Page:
- hey everybody, here is what I have been…
- we can’t hear you, are you on mute?
- my bad, I was on mute, can you hear me now?
- yes, but we can’t hear you well. Can you check your microphone settings?
…10 min later…
- OK, you're all set, we can continue.
…noise in the background…
- Can everybody go on mute, please?
Software message: your free session has expired.
There were mainly two types of video calls I was making until March 2020: job-related meetings and communication with my family. Since the beginning of the lockdown in Germany, I started to have all types of videocalls starting from consulting with a tax advisor to holding online speeches and having birthday parties.
Despite the variety of calls and communication channels, in most cases, we want that people understand and, in the best case, remember what we say. And for this, we need their full attention. The problem of online meetings is that it is much harder to keep people focused since we have minimal influence on the disturbing factors for each listener. But we can at least make sure we do not cause any disturbance from our side. Based on my observations, there are two major fields where we have an influence while video calling: technical aspects and the way we present our content. In this article, I will concentrate on the technical issues, while next time, I will talk about the presenting part.
Whether we distract or help people stay focused during the call, largely depends on our actions before it actually begins. How do we usually prepare for our online meetings? 1. We make sure we look appropriate for the call. 2. With an announcement for the whole family, "I am on a call," we dial-in. Technical problems begin as soon as we join the meeting: you don't see others, they can't hear you, someone's dog is barking and many others. As a result, the call takes longer; everybody is annoyed and missing real-life meetings. To improve our video calling experience, I put together a few aspects which we all can take care of and have immediate results. And again, everything described in this post is based on my observations. Your experience may be different. So, take what you like and leave the rest.
The position of the camera is probably one of the most important and yet greatly underestimated aspect of video calling. Depending on the camera level with respect to our face, we might be perceived as friendly, arrogant, or even submissive by our audience. The good point is that this is relatively easy to fix. Here is what you can do:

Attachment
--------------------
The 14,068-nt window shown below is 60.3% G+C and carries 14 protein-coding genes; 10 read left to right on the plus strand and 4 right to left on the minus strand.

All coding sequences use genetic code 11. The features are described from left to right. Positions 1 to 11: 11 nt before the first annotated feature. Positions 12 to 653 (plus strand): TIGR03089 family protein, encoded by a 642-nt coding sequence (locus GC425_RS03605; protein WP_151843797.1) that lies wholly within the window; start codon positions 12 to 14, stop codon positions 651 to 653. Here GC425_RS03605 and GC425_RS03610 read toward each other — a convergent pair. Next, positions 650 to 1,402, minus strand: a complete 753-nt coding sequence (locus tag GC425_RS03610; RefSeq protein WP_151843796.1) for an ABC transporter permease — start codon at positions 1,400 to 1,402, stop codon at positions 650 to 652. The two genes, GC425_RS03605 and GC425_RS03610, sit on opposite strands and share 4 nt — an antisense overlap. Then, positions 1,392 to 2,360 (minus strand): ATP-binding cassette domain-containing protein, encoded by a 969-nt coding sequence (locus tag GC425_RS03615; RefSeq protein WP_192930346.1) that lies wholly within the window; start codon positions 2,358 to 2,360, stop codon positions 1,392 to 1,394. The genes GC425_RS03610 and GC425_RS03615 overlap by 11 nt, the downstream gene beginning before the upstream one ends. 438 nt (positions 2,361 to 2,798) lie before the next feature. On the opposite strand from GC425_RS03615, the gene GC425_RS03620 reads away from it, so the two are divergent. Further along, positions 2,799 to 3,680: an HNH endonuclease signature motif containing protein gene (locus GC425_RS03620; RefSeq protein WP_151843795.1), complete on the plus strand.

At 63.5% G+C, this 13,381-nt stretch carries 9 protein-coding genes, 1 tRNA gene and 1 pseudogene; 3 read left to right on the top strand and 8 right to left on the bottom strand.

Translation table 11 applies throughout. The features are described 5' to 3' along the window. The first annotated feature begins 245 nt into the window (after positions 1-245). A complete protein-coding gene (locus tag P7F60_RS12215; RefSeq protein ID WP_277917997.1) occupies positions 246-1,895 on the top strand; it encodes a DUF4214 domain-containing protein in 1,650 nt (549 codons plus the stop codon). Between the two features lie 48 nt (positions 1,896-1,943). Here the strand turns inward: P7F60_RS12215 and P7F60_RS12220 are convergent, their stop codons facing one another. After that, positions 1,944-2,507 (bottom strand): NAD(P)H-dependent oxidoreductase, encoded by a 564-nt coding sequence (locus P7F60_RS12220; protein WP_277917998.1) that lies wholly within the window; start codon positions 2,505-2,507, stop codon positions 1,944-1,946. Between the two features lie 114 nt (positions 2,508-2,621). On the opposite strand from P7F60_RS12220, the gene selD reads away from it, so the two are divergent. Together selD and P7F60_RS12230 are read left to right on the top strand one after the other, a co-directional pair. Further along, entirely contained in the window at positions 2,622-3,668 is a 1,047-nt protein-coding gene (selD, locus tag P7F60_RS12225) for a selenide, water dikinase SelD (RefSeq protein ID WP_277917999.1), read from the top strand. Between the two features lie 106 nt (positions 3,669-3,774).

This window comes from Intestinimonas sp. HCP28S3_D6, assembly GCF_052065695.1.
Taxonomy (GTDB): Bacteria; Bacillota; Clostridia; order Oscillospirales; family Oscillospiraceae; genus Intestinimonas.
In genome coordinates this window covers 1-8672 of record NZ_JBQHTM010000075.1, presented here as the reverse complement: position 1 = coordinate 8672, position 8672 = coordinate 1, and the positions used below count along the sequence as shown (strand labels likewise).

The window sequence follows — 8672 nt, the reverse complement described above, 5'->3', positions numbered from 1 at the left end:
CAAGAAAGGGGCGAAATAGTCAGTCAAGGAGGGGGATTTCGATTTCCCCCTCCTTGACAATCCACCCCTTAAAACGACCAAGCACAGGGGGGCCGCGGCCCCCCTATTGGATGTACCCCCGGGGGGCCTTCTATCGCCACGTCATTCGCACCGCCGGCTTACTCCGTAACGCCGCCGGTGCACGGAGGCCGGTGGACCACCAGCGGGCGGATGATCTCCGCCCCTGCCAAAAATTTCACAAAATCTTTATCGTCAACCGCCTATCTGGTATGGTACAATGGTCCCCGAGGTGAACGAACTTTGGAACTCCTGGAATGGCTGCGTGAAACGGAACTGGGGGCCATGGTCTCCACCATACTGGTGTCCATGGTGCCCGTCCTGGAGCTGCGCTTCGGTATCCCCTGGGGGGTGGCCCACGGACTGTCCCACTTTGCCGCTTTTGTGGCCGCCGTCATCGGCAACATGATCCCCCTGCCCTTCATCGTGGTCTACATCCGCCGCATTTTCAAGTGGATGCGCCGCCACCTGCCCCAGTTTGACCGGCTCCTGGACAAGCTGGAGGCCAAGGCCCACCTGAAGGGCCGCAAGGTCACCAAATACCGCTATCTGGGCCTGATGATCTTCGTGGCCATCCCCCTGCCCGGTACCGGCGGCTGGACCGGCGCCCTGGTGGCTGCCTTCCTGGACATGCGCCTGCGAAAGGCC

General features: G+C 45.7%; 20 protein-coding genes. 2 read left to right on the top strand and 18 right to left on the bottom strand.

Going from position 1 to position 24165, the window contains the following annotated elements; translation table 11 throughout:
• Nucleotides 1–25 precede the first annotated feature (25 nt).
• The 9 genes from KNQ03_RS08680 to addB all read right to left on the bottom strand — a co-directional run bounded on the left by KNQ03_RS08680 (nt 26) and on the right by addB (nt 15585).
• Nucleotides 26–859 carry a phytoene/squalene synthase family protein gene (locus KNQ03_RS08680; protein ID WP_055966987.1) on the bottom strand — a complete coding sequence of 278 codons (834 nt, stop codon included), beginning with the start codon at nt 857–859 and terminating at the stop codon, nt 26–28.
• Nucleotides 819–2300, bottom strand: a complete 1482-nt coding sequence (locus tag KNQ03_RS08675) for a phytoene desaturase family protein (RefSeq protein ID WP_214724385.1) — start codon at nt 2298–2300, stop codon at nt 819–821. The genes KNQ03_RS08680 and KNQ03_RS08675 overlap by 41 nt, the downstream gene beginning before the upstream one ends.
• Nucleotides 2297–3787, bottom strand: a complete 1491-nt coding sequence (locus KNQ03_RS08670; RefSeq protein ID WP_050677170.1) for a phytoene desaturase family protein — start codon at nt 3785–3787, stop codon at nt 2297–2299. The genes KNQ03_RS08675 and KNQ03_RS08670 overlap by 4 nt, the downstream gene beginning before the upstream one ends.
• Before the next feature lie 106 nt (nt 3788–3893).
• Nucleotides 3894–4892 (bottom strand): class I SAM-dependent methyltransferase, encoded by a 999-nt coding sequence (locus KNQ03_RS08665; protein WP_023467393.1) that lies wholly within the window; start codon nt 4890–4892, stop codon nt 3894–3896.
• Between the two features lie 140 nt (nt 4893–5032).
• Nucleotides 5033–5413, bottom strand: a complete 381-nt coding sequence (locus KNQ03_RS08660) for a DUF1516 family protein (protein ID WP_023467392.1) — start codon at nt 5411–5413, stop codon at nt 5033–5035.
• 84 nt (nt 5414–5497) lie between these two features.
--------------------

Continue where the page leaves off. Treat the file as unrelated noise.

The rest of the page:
Make sure the camera is approximately at your eye level. This is how most of the people are used to look at you.
If the camera is lower, (e.g., sitting at the desk in front of the laptop), increase the distance to it, don't look down on people :-)
If the camera is way lower (e.g., device is on your lap), people will see your double chin ;-) Better avoid this one.
What you could also avoid is video calling while walking, this combines all Don'ts mentioned in this post.
BTW watch the movie "Parasite" to see how high and low angle camera shots are used to emphasize the "low" and "high" societies, respectively.
When we speak, we want that people hear us loud and clear. But this is not always the case due to some technical aspects:
When using a Bluetooth mic or a built-in mic of your device, your voice is often muffled.
When you connect your external microphone to your device, in software settings, the previous microphone can still be selected. Always check if the correct microphone is chosen.
And lastly, make sure you are on mute before expressing your honest opinion about the meeting. You still have a long way to go with these people :-)
The background noise is probably the most annoying distraction factor since, unlike the case with a microphone or camera, we usually have no influence on its origin. But you can at least do the following:
Make sure no one is loading/unloading the dishwasher or watching T.V. in the next room. Your audience can clearly hear all your background noises, even if you think they are not that loud.
If you can't find a quiet place, use Krisp for noise cancellation.
Having the sun behind the person might have a fascinating effect in photography, but it is a disaster for video calling. There are plenty of lighting tips on the internet for video calling, but here are a few things you can do right away:
Have as much lite as possible in your room, open the curtains during the daytime, turn on all lights.
At the same time, avoid having the sun/lamp behind your head.
Having a shadow on half your face can be quite disturbing too. Try to avoid it.
Choosing the background for the call boils down to the question: virtual or real. Here is how to choose the right one for you:
If you have a green screen behind you, uniform lighting, and can sit STILL, use virtual background. Otherwise, that beautiful beach photo will be flickering while the software is trying to detect the difference between you and the beach.
No one cares if you have a huge library or a fridge covered with magnets on your background. As long as nothing/no one is moving, it is better than the virtual background.
Improving the aspects mentioned above will enhance your online communication experience. At the same time, we should clearly understand that this communication format is not going to replace our face-to-face meetings. Online is a great extension to our offline communication. We just need to learn how to get the most out of it. P.S. In the following posts, I am going to discuss how to deliver our content online to keep people interested and focused.
P.P.S. Feel free to share your comments and experience with me, so I can add more content to this post.